RED BANK: LUNCH BREAK GETS $1 MILLION

lunch break 092914The donation will ensure completion of a major expansion of the soup kitchen now underway, officials said. (Photo by John T. Ward. Click to enlarge)

By JOHN T. WARD

just_in1Red Bank’s Lunch Break soup kitchen has landed a $1 million donation from a philanthropist who asked not to be publicly identified, the organization announced Monday.

The donation, already in the bank, pushed Lunch Break to 80 percent of its $5 million capital campaign to pay for a sizable expansion of its facility on Drs. James Parker Boulevard.

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RIVERVIEW NETS ANOTHER $1M FROM DONORS

RiverviewmedctrThe hospital has raised $6 million of its $15 million capital campaign from two Middletown couples. (File photo. Click to enlarge)

Little more than a week after disclosing it had received a $5 million donation toward a planned $15 million revamping of its operating rooms, Red Bank’s Riverview Medical Center announced Monday that another $1 million contribution had come in.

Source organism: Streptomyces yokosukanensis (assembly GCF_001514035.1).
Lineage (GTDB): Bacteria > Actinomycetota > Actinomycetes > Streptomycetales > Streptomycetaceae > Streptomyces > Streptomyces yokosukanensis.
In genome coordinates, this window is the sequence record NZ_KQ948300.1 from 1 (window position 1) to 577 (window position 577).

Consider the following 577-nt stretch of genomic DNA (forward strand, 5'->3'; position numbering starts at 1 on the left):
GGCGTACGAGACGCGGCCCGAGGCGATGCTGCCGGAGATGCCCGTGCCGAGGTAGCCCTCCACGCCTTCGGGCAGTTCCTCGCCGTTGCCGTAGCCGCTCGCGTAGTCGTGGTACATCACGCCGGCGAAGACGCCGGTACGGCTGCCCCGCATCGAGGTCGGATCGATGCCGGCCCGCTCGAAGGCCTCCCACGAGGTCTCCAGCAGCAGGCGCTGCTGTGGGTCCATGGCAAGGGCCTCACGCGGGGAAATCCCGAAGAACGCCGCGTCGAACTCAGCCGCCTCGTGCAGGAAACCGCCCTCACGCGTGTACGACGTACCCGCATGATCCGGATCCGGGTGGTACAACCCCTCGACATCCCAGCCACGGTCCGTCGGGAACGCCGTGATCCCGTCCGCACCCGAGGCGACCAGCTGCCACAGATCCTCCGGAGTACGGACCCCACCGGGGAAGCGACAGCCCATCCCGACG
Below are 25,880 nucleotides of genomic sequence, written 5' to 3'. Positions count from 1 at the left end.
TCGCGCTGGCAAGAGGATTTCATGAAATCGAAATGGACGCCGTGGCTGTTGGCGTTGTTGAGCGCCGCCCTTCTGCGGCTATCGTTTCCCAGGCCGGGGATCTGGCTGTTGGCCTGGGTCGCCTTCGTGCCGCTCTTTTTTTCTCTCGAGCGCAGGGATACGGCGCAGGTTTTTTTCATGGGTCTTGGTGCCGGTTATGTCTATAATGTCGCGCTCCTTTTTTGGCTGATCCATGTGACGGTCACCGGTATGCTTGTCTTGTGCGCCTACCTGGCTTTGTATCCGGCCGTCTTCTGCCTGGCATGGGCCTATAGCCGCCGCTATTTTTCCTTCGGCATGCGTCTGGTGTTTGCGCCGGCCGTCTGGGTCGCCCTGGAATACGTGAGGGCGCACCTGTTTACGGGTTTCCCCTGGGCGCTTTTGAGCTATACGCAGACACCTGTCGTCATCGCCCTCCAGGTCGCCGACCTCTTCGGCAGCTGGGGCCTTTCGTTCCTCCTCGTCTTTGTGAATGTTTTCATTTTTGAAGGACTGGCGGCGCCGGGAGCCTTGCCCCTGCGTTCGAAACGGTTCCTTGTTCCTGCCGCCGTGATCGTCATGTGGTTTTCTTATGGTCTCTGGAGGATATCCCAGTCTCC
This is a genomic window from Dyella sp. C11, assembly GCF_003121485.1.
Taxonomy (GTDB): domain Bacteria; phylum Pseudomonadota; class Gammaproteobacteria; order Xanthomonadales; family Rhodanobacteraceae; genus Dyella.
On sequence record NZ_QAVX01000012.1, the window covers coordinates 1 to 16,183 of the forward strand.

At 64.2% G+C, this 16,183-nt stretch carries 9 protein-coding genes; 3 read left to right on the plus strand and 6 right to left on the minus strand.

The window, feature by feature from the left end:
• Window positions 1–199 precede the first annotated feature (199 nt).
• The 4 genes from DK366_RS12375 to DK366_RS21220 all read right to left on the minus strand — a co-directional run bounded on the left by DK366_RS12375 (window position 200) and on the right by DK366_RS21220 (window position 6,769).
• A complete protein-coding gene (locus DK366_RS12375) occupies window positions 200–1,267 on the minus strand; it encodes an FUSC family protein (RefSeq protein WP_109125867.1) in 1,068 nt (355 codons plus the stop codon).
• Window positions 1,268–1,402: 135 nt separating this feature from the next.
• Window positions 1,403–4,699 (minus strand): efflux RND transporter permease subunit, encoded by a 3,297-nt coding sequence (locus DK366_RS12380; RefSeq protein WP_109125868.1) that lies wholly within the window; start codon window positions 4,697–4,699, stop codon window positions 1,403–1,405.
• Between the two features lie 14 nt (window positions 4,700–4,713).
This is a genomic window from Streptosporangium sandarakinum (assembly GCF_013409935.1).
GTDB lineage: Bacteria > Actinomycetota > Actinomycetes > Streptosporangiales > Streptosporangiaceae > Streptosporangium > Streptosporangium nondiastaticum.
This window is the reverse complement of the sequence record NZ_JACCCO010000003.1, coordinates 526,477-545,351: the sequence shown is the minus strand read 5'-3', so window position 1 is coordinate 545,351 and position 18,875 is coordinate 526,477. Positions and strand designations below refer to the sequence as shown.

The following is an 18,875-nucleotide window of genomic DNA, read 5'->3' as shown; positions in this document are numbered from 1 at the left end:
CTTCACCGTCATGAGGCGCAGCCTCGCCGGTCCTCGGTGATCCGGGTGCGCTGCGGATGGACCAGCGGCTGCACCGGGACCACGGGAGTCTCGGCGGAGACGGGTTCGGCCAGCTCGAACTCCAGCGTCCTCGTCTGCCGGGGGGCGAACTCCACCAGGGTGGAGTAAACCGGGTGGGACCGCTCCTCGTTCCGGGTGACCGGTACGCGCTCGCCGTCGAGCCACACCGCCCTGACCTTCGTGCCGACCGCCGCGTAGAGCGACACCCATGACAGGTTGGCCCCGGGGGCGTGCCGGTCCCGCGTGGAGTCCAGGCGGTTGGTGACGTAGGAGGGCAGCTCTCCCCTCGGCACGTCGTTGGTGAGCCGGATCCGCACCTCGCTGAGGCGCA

The donation, by George and Vita Kolber, of the Locust section of Middletown, will go toward the construction of a new 22,000-square foot “center for surgical excellence” within the exisiting footprint of the Red Bank hospital, officials said.

A $5 million donation by Kolber neighbors Bob & Joan Rechnitz, founders of the Two River Theater Company, is to be used for the same purpose.

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LITTLE ELBOW ROOM AS YMCA GETS MAKEOVER

kristen-sidunKristen Sidun of Little Silver says she doesn’t mind the temporarily cramped conditions. Below, a schematic of the interior changes underway. (Click to enlarge)

cymca-floor-plans-0311They’re sweating it out cheek-by-jowl at the Community YMCA in Red Bank these days.

A major interior renovation project that began earlier this month forced the temporary displacement of dozens of workout machines to unfamiliar places in the 40-year-old Maple Avenue facility. Stationary bikes are now crammed into two corners of a walking-and-running track, while Cybex resistance machines, their digital displays dark, share space with an already crowded free-weights room in the basement. Large portions of the main level and second floor are off-limits construction zones.

The disruptions are expected to be short-lived, as contractor Charles Hembling & Sons of Shrewsbury works two shifts, eyeing a completion goal of late May.

But in the interim, with the Y’s 8,000 members continuing to use the facility, it’s a little like changing the oil on a moving car, says Y president and CEO Lisa Christian.

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